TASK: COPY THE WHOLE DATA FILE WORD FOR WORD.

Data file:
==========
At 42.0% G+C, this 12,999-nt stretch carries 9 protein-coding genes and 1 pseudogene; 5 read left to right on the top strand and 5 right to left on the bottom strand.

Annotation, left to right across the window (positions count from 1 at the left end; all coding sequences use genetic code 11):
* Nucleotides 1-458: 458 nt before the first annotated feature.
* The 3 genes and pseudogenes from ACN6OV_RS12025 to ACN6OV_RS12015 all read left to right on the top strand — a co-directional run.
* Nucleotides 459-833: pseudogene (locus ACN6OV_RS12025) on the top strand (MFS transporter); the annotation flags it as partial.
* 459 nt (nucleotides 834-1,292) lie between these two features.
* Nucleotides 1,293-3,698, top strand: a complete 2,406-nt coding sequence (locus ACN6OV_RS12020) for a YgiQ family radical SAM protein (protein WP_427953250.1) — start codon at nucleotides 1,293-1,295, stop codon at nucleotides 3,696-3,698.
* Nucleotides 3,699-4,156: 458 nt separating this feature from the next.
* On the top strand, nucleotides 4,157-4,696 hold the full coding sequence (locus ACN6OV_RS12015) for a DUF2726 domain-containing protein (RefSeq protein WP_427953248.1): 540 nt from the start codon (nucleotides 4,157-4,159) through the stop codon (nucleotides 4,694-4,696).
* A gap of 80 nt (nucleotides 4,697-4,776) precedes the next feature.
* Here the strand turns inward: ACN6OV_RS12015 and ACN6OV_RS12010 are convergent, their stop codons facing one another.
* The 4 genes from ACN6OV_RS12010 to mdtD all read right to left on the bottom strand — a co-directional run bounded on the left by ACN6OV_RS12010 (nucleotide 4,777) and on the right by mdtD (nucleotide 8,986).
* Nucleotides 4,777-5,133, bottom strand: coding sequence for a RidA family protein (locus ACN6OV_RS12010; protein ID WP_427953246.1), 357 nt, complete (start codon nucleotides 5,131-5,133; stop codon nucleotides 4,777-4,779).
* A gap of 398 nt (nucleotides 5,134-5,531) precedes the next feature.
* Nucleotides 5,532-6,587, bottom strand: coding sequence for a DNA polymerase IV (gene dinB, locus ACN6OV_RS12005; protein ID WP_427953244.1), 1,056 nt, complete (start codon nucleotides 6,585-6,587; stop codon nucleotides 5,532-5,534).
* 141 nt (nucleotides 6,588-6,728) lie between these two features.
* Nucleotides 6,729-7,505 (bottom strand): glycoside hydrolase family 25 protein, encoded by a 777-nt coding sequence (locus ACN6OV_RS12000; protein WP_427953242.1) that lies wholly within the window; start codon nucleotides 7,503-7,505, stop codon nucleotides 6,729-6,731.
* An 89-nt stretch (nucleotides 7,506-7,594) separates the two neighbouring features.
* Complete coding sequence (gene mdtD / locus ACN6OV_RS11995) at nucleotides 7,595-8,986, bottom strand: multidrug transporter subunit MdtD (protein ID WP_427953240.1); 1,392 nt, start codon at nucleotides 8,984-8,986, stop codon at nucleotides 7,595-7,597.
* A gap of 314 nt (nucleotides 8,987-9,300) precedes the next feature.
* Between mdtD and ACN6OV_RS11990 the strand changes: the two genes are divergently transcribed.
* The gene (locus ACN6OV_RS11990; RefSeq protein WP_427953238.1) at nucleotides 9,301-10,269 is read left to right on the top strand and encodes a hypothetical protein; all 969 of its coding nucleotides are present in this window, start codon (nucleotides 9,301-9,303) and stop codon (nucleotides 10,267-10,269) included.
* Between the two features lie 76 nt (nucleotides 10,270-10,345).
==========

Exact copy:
At 42.0% G+C, this 12,999-nt stretch carries 9 protein-coding genes and 1 pseudogene; 5 read left to right on the top strand and 5 right to left on the bottom strand.

Annotation, left to right across the window (positions count from 1 at the left end; all coding sequences use genetic code 11):
* Nucleotides 1-458: 458 nt before the first annotated feature.
* The 3 genes and pseudogenes from ACN6OV_RS12025 to ACN6OV_RS12015 all read left to right on the top strand — a co-directional run.
* Nucleotides 459-833: pseudogene (locus ACN6OV_RS12025) on the top strand (MFS transporter); the annotation flags it as partial.
* 459 nt (nucleotides 834-1,292) lie between these two features.
* Nucleotides 1,293-3,698, top strand: a complete 2,406-nt coding sequence (locus ACN6OV_RS12020) for a YgiQ family radical SAM protein (protein WP_427953250.1) — start codon at nucleotides 1,293-1,295, stop codon at nucleotides 3,696-3,698.
* Nucleotides 3,699-4,156: 458 nt separating this feature from the next.
* On the top strand, nucleotides 4,157-4,696 hold the full coding sequence (locus ACN6OV_RS12015) for a DUF2726 domain-containing protein (RefSeq protein WP_427953248.1): 540 nt from the start codon (nucleotides 4,157-4,159) through the stop codon (nucleotides 4,694-4,696).
* A gap of 80 nt (nucleotides 4,697-4,776) precedes the next feature.
* Here the strand turns inward: ACN6OV_RS12015 and ACN6OV_RS12010 are convergent, their stop codons facing one another.
* The 4 genes from ACN6OV_RS12010 to mdtD all read right to left on the bottom strand — a co-directional run bounded on the left by ACN6OV_RS12010 (nucleotide 4,777) and on the right by mdtD (nucleotide 8,986).
* Nucleotides 4,777-5,133, bottom strand: coding sequence for a RidA family protein (locus ACN6OV_RS12010; protein ID WP_427953246.1), 357 nt, complete (start codon nucleotides 5,131-5,133; stop codon nucleotides 4,777-4,779).
* A gap of 398 nt (nucleotides 5,134-5,531) precedes the next feature.
* Nucleotides 5,532-6,587, bottom strand: coding sequence for a DNA polymerase IV (gene dinB, locus ACN6OV_RS12005; protein ID WP_427953244.1), 1,056 nt, complete (start codon nucleotides 6,585-6,587; stop codon nucleotides 5,532-5,534).
* 141 nt (nucleotides 6,588-6,728) lie between these two features.
* Nucleotides 6,729-7,505 (bottom strand): glycoside hydrolase family 25 protein, encoded by a 777-nt coding sequence (locus ACN6OV_RS12000; protein WP_427953242.1) that lies wholly within the window; start codon nucleotides 7,503-7,505, stop codon nucleotides 6,729-6,731.
* An 89-nt stretch (nucleotides 7,506-7,594) separates the two neighbouring features.
* Complete coding sequence (gene mdtD / locus ACN6OV_RS11995) at nucleotides 7,595-8,986, bottom strand: multidrug transporter subunit MdtD (protein ID WP_427953240.1); 1,392 nt, start codon at nucleotides 8,984-8,986, stop codon at nucleotides 7,595-7,597.
* A gap of 314 nt (nucleotides 8,987-9,300) precedes the next feature.
* Between mdtD and ACN6OV_RS11990 the strand changes: the two genes are divergently transcribed.
* The gene (locus ACN6OV_RS11990; RefSeq protein WP_427953238.1) at nucleotides 9,301-10,269 is read left to right on the top strand and encodes a hypothetical protein; all 969 of its coding nucleotides are present in this window, start codon (nucleotides 9,301-9,303) and stop codon (nucleotides 10,267-10,269) included.
* Between the two features lie 76 nt (nucleotides 10,270-10,345).